“You also need to plan for ongoing maintenance, just as with your current home, and if you are planning to live in a really remote area, you probably need to increase your transport and vehicle maintenance budget. Then if you are moving to a country estate or gated complex, you will need to include the monthly levy.”
Other strong motivations for packing up and heading for smaller towns, Kotzé says, include a growing desire among many families to live closer to certain friends or relatives who make up their extended support system and, among younger homeowners and tenants especially, the closure of many of the shops, restaurants, and workplaces that used to make city-centre living fun as well as cost-effective.
“Many young people just don’t see the point anymore of paying higher rents or home prices for a tiny space in the inner city when they are now working remotely anyway and can probably pay much less for more space somewhere else. That trend has been boosted by the current very low interest rates, which are also making it cheaper for many young remote workers to buy their own home instead of renting, especially if they move out of town.”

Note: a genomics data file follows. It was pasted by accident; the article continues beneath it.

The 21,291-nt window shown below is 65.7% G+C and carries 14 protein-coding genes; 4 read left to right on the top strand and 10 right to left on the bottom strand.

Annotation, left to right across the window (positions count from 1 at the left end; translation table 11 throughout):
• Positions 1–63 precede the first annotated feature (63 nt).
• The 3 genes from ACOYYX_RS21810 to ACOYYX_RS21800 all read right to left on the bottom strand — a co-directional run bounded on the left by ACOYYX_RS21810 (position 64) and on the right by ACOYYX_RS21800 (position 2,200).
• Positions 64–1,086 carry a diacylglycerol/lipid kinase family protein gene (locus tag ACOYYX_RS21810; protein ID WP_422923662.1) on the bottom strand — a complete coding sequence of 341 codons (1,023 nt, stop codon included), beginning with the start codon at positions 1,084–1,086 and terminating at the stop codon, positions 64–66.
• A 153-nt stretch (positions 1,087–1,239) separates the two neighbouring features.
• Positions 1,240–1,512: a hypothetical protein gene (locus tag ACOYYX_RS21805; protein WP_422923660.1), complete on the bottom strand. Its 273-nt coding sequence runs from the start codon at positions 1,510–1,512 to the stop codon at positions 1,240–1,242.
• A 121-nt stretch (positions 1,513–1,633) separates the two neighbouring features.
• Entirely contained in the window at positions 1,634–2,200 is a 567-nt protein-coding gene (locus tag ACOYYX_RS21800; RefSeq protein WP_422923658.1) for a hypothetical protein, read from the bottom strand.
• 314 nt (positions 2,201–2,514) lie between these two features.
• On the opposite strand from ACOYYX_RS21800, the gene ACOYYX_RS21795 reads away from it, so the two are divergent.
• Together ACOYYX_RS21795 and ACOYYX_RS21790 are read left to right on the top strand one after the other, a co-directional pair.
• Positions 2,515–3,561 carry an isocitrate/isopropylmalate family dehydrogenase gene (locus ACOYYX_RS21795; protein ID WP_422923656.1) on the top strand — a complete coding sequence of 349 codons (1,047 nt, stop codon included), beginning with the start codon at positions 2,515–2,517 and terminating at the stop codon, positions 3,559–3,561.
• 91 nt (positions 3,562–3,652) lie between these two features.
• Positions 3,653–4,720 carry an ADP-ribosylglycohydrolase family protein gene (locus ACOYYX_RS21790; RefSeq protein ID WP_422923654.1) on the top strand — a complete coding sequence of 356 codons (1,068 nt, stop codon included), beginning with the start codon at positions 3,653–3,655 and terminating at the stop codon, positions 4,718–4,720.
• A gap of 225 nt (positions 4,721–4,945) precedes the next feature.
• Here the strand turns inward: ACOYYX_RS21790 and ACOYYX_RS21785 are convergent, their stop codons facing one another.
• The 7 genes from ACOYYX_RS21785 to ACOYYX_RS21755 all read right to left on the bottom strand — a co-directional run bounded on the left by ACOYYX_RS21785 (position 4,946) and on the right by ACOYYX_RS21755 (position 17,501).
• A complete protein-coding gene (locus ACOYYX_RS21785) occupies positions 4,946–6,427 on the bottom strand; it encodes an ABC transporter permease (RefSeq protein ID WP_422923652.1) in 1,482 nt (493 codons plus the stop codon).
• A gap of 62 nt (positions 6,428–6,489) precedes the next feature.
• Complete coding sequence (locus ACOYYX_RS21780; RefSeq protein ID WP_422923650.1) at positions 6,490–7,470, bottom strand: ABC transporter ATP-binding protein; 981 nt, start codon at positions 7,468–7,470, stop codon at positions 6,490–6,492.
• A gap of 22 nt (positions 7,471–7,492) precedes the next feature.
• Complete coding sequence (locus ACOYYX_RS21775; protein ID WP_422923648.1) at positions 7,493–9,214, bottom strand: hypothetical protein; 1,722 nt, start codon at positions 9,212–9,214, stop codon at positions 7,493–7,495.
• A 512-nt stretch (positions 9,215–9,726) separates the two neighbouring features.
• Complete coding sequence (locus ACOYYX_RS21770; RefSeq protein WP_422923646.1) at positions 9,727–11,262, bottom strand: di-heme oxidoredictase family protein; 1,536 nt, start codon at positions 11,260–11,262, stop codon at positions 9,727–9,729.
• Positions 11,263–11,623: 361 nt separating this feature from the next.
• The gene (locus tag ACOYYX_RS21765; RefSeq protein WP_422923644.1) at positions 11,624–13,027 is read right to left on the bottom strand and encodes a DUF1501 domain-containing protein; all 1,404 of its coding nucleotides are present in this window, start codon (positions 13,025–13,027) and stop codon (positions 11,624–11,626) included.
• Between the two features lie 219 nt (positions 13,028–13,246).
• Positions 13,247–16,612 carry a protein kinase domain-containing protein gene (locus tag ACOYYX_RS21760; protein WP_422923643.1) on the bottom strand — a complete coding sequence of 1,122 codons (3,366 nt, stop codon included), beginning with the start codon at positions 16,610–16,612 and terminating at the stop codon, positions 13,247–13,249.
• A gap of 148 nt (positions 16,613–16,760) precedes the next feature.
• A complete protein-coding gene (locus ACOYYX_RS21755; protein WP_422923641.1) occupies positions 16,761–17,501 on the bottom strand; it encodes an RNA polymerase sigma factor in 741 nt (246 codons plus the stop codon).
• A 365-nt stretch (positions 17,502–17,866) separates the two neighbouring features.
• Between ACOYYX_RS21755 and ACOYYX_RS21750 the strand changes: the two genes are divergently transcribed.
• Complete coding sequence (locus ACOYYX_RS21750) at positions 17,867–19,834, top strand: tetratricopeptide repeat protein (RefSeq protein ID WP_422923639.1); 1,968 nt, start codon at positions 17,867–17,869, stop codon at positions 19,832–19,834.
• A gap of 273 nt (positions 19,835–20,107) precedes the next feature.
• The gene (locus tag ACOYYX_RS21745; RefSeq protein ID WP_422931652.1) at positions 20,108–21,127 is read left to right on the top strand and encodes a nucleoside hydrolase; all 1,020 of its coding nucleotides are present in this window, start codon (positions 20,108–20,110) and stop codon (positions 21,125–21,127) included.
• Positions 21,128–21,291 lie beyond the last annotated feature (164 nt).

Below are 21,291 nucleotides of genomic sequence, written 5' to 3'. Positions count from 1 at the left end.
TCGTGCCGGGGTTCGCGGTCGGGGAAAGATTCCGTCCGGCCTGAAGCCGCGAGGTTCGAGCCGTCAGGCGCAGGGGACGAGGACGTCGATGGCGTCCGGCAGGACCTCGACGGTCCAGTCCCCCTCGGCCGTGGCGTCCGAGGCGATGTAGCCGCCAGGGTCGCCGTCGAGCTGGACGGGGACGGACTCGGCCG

To make this plan work, though, their preferred location does need to have really good internet and cell phone connectivity, so this is the second most important thing for remote workers to check while planning an “escape” from the city, he says.
Other vital considerations include:
*Basic amenities. Many small towns in SA have erratic water and power supplies, so you may need to buy a generator, water storage tanks and some solar power panels if you want to live comfortably. You should also check the state of the access roads and decide if you will need a more rugged vehicle.